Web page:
Rome

Franco Fontana

Rondanini Gallery

Italian Photographer Franco Fontana has earned an international reputation as one of color photography’s most original exponents. Time-Life “discovered” him in its 1975 annual, publishing a group of his landscapes—elegant abstractions of nature in which details are eschewed in favor of color fields: bands of sky, sea and sand, horizons blurred into stripes from a moving car. Now Fontana is aiming a longer lens at the city and producing equally elegant urbanscapes. His new photographs, the fruit of his first trip to the U.S. and the result of only ten days’ work, bear not the slightest sign of culture shock. On the contrary, one marvels at how Fontana was able to isolate and manipulate the scenes so confidently, to suit his own temperament.

Fontana is a painterly photographer. His prints are large, made to be hung on walls and seen from a distance, and they owe an obvious debt to American hard-edge painting. Constructed as absolute entities with little relation to objects of the visible world, his images are most often composed of large monochromatic shapes (walls, roofs, car bodies) that overlap in strictly geometric patterns.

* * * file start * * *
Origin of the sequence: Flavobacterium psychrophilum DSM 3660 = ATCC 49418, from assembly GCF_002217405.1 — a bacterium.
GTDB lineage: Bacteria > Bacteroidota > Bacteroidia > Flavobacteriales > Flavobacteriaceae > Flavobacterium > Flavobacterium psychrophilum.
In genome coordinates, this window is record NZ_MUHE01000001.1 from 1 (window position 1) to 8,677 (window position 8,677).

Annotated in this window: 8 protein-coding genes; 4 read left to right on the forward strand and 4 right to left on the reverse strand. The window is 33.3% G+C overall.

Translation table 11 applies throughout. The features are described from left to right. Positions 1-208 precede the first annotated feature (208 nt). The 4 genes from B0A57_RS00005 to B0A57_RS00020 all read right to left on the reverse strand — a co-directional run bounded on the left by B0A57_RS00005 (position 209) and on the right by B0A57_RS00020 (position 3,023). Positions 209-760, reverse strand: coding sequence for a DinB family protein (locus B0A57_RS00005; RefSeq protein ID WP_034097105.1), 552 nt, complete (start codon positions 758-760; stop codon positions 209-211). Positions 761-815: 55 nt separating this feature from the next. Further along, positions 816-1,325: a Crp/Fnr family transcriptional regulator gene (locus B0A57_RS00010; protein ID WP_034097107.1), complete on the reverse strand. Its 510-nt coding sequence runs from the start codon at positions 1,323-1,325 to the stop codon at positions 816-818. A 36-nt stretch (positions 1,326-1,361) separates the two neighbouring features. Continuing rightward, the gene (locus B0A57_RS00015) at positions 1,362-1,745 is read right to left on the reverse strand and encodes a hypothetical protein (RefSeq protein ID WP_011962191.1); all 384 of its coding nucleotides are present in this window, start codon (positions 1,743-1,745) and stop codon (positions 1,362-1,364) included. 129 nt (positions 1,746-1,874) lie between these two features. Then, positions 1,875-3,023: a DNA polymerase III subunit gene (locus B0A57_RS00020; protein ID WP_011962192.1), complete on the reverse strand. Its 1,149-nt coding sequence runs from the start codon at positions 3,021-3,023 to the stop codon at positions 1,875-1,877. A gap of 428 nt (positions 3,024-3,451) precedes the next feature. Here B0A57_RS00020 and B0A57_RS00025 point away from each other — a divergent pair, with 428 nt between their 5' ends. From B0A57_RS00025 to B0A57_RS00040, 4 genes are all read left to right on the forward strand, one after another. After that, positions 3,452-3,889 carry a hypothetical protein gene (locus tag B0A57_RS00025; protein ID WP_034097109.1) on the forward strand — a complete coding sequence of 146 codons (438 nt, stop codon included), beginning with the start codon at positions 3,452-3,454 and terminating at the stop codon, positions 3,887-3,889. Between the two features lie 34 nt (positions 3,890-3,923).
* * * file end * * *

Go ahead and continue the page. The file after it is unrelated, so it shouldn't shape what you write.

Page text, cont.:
Geometry is the key to Fontana’s work, and everything in the pictures functions two-dimensionally. He is fascinated by the line and its power to create or confound depth. Planes are flattened not only by the long focal length of Fontana’s lens, but also by his uncanny ability to maintain a very tight picture frame, cutting it just before the lines begin to point to a perspective. This keeps the picture angle acute and directed toward few essential shapes. Massive shadows often interpose as shapes and further disrupt any sense of depth.

Robert Delaunay wrote that “color alone is form and subject.” It seems that this was never more evident to Fontana than when he was in America. Though he has always preferred rich, saturated tonalities (he uses no filters, but instead underexposes transparencies and then prints from an internegative), Fontana’s earlier Italian pictures are faded, timeworn compared to these American images. Against an indigo sky—recurrent in his photographs—he slaps the shocking-yellow brick storefront of a Brentano’s, or a loud fragment of a billboard. It is as if Fontana had shaken off the stultifying traditions of bel pittura and thrown himself into the mainstream of the American abstractionist experience.

The pictorial allusions one invariably detects in Fontana’s photographs—commendable as they are—raise a Crucial question regarding photography’s identity and autonomy. Does it not make more sense for photographers to work with the inherent capabilities of the camera rather than try to camouflage them? The medium draws its particular strength, its magic by coming to terms with the physical world. Fontana still occasionally ignores this, and the results are photographs that stand for little more than imitations of painting. When he does achieve a balance between abstraction and representation, the images have an effect that is uniquely photographic.

George Tatge